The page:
This was again due to the way the flanks were left open for Celta to attack. With the center often inaccessible thanks to Madrid’s over-compact foursome, Celta found easy passing lanes out wide, allowing them to threaten Real dangerously. This was especially true in the 1st half, where Celta outshot the visitors 10 to 4. Modric and Isco (who remember, had swapped positions with Kroos with the initiation of the press), did their best to sprint to the flanks whenever it was under siege and actually managed to shut down several Celta attacks that were not executed with rapid speed. However, due to their lack of a big engine and a high top speed, they were often completely incapable of stopping crosses or penetrative passes originating from the wings.
However, as mentioned before, Real did sometimes transition into a 4-4-2, which sometimes left them in limbo on the occasions where Madrid’s midfield couldn’t figure out what shape they wanted to morph into. There were moments where the All Whites seemed caught between the two worlds of playing a flat midfield line and defending narrow, causing severe vertical compactness issues if Casemiro pushed up and Real’s central midfielders didn’t push wide. Thus, Celta Vigo found an unexpected amount of joy in zone 14, something that they couldn’t exploit properly thanks to poor final touches, awry passes, abhorrent decision-making, and a brilliant Keylor Navas.
The Iago Aspas Red Card Ensured Victory for Real Madrid
It is always unfortunate when referees make the headlines and that is what is sure to happen after this clash. Needless to say, the unfair red card on Iago Aspas was the final nail in the coffin for a side two goals down and with little to play for other than pride. Even worse, Aspas’ “dive” was likely the result of a legitimate foul by Sergio Ramos, meaning Celta could’ve gotten a penalty that could’ve allowed them back in the game.
To be clear, the referee was extremely poor for both sides, as he went on to deny Ronaldo and Real a clear penalty only minutes later, but it’s inarguable that his decisions hurt Vigo more given the circumstances.
Nevertheless, Celta responded admirably to going a man down, as they pressed forward with greater and intensity and incisiveness until they found a goal through John Guidetti.
However, Celta shot themselves in the foot with a poor giveaway in midfield, which allowed Ronaldo to single-handedly charge his way into the Celta box and lay the ball off to Karim Benzema, who eventually scored a tap-in after an exchange with Marcelo. That goal killed Celta’s spirit and the game, allowing Real to enjoy 20 minutes of utter dominance and a Toni Kroos goal before the final whistle blew.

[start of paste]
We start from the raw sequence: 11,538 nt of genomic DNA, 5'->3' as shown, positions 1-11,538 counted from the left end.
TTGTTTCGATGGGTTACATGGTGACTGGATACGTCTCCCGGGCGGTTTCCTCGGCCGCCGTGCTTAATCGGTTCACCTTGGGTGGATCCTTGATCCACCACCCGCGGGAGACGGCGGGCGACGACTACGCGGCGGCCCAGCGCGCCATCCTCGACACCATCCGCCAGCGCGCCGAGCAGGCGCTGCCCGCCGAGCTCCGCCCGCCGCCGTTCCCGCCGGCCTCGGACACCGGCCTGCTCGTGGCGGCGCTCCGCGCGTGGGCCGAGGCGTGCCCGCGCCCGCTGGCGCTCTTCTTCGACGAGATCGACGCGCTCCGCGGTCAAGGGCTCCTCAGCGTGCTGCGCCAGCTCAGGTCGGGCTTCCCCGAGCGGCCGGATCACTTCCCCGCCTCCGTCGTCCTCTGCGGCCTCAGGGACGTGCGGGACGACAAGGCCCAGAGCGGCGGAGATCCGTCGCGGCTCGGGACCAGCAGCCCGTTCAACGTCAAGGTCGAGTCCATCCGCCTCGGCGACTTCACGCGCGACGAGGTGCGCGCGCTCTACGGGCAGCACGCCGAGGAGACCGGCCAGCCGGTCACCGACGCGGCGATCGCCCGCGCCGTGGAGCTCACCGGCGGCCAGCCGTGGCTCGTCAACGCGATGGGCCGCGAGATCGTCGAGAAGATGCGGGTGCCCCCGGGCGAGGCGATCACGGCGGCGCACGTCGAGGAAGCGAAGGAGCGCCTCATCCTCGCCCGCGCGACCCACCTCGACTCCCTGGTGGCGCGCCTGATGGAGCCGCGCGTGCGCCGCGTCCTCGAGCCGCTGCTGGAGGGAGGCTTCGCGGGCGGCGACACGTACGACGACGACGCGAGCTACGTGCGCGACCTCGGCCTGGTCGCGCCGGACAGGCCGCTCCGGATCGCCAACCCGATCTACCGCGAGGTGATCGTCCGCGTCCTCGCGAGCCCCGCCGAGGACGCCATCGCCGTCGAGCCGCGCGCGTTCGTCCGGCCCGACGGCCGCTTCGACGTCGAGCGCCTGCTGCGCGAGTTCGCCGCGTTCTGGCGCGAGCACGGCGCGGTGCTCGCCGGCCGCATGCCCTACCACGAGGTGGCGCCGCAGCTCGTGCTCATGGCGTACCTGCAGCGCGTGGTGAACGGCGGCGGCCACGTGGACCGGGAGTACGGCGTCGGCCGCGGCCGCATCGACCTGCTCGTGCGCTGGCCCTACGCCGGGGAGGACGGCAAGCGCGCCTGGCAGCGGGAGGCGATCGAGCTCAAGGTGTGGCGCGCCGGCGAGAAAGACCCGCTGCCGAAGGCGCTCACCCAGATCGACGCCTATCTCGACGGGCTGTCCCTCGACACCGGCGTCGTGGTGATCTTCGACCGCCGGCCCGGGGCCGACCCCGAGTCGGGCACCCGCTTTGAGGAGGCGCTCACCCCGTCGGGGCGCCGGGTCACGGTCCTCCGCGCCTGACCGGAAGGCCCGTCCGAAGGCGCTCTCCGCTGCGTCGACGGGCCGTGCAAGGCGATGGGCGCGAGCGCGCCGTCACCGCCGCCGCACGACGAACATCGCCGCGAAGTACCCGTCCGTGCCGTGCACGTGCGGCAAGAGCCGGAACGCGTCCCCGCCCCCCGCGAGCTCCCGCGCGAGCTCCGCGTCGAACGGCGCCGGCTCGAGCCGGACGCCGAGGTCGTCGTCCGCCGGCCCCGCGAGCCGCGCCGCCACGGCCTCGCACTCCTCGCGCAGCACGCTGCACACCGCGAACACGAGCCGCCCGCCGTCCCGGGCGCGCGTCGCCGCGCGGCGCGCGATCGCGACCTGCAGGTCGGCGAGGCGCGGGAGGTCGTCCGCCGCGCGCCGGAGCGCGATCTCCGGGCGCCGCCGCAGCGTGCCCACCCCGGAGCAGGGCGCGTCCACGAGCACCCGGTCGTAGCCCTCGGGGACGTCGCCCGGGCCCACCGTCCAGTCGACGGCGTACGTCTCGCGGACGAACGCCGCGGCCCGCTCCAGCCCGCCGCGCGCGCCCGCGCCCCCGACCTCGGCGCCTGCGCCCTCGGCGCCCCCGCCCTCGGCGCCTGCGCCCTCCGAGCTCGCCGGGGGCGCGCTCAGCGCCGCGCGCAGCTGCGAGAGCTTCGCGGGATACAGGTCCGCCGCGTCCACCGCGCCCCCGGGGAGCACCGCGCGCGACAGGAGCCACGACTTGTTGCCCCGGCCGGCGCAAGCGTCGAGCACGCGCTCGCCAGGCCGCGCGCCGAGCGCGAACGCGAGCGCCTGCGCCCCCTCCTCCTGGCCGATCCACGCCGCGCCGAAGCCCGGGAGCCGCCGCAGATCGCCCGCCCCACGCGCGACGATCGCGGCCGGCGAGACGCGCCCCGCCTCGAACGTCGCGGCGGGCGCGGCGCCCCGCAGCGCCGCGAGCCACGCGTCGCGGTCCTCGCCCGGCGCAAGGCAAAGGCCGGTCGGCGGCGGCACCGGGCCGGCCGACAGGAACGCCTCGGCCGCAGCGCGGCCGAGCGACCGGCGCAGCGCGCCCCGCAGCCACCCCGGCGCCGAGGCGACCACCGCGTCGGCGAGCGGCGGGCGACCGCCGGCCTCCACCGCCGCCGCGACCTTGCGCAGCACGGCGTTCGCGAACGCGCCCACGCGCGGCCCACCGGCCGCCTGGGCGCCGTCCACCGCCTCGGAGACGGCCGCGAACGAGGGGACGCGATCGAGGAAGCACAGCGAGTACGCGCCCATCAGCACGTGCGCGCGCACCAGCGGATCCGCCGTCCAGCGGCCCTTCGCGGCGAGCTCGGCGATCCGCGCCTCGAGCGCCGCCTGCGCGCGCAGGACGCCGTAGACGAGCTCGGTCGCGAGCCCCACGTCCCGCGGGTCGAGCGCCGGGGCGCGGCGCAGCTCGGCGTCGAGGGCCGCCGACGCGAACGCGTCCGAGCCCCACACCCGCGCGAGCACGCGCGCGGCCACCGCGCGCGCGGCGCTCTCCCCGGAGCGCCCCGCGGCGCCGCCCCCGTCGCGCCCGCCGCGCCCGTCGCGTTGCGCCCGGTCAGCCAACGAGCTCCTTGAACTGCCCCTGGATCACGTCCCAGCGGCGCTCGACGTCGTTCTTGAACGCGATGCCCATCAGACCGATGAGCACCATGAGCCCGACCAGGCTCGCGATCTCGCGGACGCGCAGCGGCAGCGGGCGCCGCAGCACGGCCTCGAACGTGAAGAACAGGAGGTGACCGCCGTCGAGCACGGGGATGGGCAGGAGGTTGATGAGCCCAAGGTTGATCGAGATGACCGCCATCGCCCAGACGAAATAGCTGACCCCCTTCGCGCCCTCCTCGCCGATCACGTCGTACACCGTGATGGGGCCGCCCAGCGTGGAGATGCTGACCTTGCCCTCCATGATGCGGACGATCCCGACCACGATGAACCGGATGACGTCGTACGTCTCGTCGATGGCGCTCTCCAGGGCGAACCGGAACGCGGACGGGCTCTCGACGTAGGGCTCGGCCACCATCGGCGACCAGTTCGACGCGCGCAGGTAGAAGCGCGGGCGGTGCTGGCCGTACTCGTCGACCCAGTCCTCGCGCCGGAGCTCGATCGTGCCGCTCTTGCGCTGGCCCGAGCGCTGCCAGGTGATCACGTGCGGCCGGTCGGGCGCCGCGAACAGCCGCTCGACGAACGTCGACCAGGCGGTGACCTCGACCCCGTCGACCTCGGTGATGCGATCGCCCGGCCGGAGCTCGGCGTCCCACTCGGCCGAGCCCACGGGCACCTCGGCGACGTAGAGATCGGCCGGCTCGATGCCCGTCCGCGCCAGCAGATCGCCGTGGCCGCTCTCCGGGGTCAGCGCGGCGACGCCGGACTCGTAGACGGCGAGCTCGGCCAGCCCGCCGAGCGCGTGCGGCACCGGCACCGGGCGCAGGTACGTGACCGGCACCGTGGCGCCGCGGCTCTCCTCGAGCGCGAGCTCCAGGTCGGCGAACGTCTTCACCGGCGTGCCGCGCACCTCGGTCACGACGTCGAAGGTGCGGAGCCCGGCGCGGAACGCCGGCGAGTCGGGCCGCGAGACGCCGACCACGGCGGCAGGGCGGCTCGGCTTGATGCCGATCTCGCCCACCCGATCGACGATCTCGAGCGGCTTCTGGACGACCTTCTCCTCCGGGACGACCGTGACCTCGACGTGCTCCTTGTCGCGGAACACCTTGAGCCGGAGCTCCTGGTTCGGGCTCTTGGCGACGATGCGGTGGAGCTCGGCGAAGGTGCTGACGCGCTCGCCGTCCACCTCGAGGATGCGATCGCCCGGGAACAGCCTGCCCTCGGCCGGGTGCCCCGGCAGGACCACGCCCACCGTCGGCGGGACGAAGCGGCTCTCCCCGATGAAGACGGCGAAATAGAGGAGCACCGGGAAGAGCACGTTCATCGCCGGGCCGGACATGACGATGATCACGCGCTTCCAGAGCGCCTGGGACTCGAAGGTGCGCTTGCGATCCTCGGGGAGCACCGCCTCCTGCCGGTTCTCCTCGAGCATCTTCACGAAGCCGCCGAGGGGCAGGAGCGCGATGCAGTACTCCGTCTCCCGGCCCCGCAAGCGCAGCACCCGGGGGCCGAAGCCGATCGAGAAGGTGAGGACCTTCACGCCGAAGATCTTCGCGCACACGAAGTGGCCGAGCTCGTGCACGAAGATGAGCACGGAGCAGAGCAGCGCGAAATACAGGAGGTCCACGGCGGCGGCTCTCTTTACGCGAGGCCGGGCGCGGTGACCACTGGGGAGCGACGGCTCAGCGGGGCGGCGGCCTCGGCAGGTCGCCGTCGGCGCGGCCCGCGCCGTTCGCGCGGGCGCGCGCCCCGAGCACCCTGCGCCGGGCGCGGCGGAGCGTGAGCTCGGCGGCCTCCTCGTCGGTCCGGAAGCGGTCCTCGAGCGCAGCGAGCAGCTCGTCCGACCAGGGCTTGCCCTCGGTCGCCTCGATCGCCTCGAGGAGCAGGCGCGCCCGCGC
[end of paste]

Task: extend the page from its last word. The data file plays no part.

The match ended 4-1 in Real Madrid’s favor, but it’s clear that the scoreline is flattering to the victors. At the very least, Celta were an even match for their opponents, in both their weaknesses and their strengths. Thus, one can say that Eduardo Berizzo has every right to feel hard done by, but it must be noted that he has only himself to blame for his poor pressing tactics.
Zinedine Zidane, for his part, wasn’t that superior tactically, but in a game where two teams employ deficient tactical systems on defense, the side with Cristiano Ronaldo usually prevails. Nevertheless, the Real manager shouldn’t let this victory mask the fact that the 4-4-2 diamond is a formation ill-suited for Real’s personnel. As we have seen on previous occasions this season, Modric, Kroos, and Isco, lack the legs to effectively protect the flanks when teams circulate the ball rapidly, leaving them open to dangerous 1v1 and 2v1 situations vs. the fullbacks. Madridistas can only hope that Zidane observes this and changes his approach for the title-deciding league match against Málaga.
Read all our tactical analyses here
Latest posts by Om Arvind (see all)
- Tactical Analysis: Juventus 1-4 Real Madrid | Los Blancos’ Dominant 2nd Half Display Flattens Juventus - June 4, 2017
- Tactical Analysis: Celta Vigo 1-4 Real Madrid | Ronaldo Guides a Shaky Madrid Past an Equally Wobbly Celta - May 20, 2017
- Tactical Analysis: Real Madrid 2-3 FC Barcelona | Barcelona Claim a Crucial Victory Against a Disorganized Real Madrid - April 27, 2017
More on Outside of the Boot
Tactical Analysis2 days ago
Tactical Analysis: Real Madrid 2-1 Manchester United | Real dominate centre with midfield quartet
Tactical Analysis7 hours ago
Tactical Analysis: Manchester United 4-0 West Ham | Fluidity and exploitation
Talent Radar2 weeks ago
Primeira Liga’s 10 Young Players to Watch in 2017-18
Talent Radar7 hours ago
Serie A’s 10 Young Players to Watch in 2017-18
100 to Watch in 20178 months ago
100 Best Young Players to Watch in 2017 | Part 5 | Midfielders
Opinions2 weeks ago
Analysis: Why Nemanja Matic could be Manchester United’s most important signing
Opinions2 weeks ago
Monaco’s Moves: Why the Football World should pay attention
Talent Radar5 days ago
Eredivisie’s 10 Young Players to Watch in 2017-18